In a perfect world, the LSU basketball team would have played a midweek game heading into a big Saturday matchup with Auburn.
Coming off a road win against Mississippi State and a résumé-boosting victory over No. 16 Tennessee a week ago, the Tigers had successfully put a tough stretch in which they lost four of five games behind them.
That’s where Mother Nature intervened — loudly.
A game at Ole Miss that was hastily scheduled for Wednesday was pushed back to Thursday because of brutal winter weather before it was postponed along with two other Southeastern Conference games that day.
So after a week off, LSU (13-6, 8-4 SEC) will try to continue in its recent winning form when it hosts Auburn (11-11, 5-8 SEC) at 3 p.m. Saturday on the same court it secured a signature 13-point victory over nationally-ranked Tennessee a week earlier.
Auburn also had its Thursday night game with Mississippi State postponed by bone-chilling temperatures and the snow and ice that pounded the region.
While his team was unfazed by the constant changes, Will Wade said the Tigers are preparing to play an Auburn team that’s better than its record indicates.
“We’re all used to it,” Wade said of the season starting and stopping.
LSU, which is a half-game behind Arkansas in third place in the SEC standings, had a game with Florida postponed earlier this month because of COVID-19 issues within the Gators program.
That break allowed the Tigers to focus on its games with Mississippi State and Tennessee, which obviously turned out well.
Wade can only hope this most recent stoppage turns out just as well.
“Hey, that’s part of it; if they’re canceled, they’re canceled and just move forward and move on to the next thing,” he said. “We don’t spend too much time worrying about stuff we can’t control. We try to focus in on things we can control and things that we can affect."
But after spending the first half of the week preparing for Ole Miss, whom they defeated 75-61 back on Jan. 9, the Tigers had to quickly pivot to Auburn, a team they have yet to play this season.
In prepping for Ole Miss, Wade and his staff and players extensively studied the Rebels’ 86-84 overtime win over Auburn on Feb. 6.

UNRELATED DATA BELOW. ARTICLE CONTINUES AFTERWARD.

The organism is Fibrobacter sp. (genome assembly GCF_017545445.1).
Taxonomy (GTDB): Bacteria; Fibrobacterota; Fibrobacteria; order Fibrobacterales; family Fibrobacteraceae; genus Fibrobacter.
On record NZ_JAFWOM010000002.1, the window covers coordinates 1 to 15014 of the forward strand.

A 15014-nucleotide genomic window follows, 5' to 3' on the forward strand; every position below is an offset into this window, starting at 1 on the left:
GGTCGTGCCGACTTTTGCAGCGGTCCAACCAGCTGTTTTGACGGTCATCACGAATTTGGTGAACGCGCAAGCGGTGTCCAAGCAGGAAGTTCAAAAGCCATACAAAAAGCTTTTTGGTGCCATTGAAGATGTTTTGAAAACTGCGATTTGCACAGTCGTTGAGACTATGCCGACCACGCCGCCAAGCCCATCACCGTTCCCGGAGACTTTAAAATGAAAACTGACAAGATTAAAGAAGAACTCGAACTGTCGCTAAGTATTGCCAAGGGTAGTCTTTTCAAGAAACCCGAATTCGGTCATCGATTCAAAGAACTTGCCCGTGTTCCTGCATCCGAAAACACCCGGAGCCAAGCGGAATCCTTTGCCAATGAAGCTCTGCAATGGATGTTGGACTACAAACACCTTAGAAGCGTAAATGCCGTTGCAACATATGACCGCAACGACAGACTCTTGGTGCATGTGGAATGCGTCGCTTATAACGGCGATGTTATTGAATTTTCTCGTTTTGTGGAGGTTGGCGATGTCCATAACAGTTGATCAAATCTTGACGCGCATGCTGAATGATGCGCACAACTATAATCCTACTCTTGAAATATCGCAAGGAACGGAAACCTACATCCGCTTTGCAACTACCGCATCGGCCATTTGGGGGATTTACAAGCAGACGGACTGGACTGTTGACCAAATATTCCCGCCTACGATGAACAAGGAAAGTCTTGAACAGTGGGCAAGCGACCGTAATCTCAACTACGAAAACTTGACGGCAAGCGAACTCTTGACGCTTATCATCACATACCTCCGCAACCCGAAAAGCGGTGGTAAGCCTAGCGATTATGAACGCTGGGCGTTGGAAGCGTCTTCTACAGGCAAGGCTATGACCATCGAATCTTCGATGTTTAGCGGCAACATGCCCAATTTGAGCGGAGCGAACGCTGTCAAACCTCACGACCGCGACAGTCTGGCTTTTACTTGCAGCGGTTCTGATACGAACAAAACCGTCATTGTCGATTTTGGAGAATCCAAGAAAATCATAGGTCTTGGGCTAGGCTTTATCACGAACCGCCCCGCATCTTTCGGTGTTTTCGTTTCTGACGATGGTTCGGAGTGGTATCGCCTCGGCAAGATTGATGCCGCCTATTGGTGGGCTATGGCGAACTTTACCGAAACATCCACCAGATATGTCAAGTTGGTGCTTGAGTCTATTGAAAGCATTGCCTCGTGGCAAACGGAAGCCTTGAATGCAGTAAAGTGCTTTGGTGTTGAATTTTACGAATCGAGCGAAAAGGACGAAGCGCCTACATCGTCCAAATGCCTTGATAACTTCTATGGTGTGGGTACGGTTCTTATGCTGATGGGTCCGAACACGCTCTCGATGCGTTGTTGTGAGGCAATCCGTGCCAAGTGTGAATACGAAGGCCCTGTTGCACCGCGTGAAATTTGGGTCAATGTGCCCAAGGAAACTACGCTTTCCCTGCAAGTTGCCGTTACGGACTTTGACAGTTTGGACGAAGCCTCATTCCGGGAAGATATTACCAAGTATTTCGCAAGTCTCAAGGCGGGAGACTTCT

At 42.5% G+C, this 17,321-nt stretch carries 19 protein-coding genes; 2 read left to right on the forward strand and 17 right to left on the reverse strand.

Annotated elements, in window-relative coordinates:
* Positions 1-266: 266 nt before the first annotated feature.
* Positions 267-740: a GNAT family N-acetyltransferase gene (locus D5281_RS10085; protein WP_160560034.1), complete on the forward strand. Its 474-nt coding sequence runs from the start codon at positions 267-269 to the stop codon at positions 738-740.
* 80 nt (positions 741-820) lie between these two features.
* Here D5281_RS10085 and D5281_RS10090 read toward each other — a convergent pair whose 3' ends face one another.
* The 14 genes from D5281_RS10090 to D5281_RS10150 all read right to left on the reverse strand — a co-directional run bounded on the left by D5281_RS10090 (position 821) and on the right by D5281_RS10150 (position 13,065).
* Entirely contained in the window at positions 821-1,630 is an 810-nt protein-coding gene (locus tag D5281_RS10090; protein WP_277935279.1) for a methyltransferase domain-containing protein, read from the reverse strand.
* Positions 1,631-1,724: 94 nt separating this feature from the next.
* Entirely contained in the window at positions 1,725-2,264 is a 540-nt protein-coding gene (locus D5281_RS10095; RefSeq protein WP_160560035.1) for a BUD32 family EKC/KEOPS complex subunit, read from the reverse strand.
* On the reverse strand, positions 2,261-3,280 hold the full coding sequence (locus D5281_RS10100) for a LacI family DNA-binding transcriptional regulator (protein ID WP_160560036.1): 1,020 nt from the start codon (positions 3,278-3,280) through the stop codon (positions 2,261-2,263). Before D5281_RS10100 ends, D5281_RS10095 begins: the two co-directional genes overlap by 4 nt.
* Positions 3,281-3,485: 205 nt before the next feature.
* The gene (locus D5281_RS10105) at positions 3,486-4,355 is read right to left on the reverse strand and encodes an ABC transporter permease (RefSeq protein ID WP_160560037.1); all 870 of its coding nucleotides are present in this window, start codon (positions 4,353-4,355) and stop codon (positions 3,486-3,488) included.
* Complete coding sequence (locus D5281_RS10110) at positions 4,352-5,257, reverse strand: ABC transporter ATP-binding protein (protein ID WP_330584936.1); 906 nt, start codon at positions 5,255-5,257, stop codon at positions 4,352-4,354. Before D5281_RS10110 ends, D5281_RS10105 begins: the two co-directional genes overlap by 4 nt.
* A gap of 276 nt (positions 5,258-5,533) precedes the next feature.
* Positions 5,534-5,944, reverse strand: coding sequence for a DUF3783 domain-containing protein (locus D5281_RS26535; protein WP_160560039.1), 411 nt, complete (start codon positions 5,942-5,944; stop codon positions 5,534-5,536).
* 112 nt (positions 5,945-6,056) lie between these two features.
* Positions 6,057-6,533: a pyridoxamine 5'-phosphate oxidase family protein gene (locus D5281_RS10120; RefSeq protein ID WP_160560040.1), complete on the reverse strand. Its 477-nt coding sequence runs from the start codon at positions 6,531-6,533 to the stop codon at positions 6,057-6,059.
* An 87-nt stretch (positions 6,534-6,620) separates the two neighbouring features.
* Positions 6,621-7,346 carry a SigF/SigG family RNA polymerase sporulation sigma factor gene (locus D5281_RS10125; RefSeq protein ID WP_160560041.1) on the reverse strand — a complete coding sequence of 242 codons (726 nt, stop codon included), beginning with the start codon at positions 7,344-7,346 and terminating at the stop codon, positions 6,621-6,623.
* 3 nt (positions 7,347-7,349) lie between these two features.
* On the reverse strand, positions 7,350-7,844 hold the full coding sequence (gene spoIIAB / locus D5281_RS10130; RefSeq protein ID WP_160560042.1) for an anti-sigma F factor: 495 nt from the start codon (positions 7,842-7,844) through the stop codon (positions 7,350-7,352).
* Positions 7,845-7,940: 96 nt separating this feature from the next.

“They’re going to pose a lot of problems for us,” Wade said. “Their transition offense is tremendous, it’s top five in the country after an opponent’s made basket.”
Another area of concern, Wade said, is Auburn’s rebounding. Bruce Pearl’s team ranks third in the SEC in total rebounds at 39.3 per game and is fourth on the offensive glass with 12.5 a game.
Auburn has dropped four of its past five games, but two of the four losses were by two points each to Kentucky and Ole Miss. Before that, Pearl’s team had won four of five with an 88-82 victory over then-No. 12 Missouri.
“They’re a little bit young and they’ve had some problems down the stretch of some games, but their numbers would indicate they’re a lot better than their record shows,” Wade said of Auburn, which is second in the SEC in averaging 81.2 points a game in conference games.
Wade noted that Pearl’s teams are always fast and aggressive offensively in transition and on the glass.
Freshman point guard Sharife Cooper, a five-star recruit who didn’t become eligible until the 12th game of the season, makes the offense go.
He leads the SEC in league games only with 9.0 a game and his 8.6 average would be good enough to lead the nation, but doesn’t qualify because he hasn’t played in 75% of his team’s games.
The 6-foot-1 Cooper also gets 19.6 points and 4.4 rebounds per game, which means LSU, which was 28th in the NET rankings Friday, faces a big challenge in its bid to continue boosting its NCAA résumé.
“There’s always a challenge. … We had to get ourselves out of the rut; now we’re out of the rut, but we’re not home free,” he said. “We’re playing a very, very dangerous team, a team that’s a tough matchup for us.
“We’ve got to continue to move forward, we can’t rest. This is a big Quad 2 game, and we’ve got to continue to build on the progress we’ve made. If you take two steps forward and one step back, that doesn’t do you a whole lot.”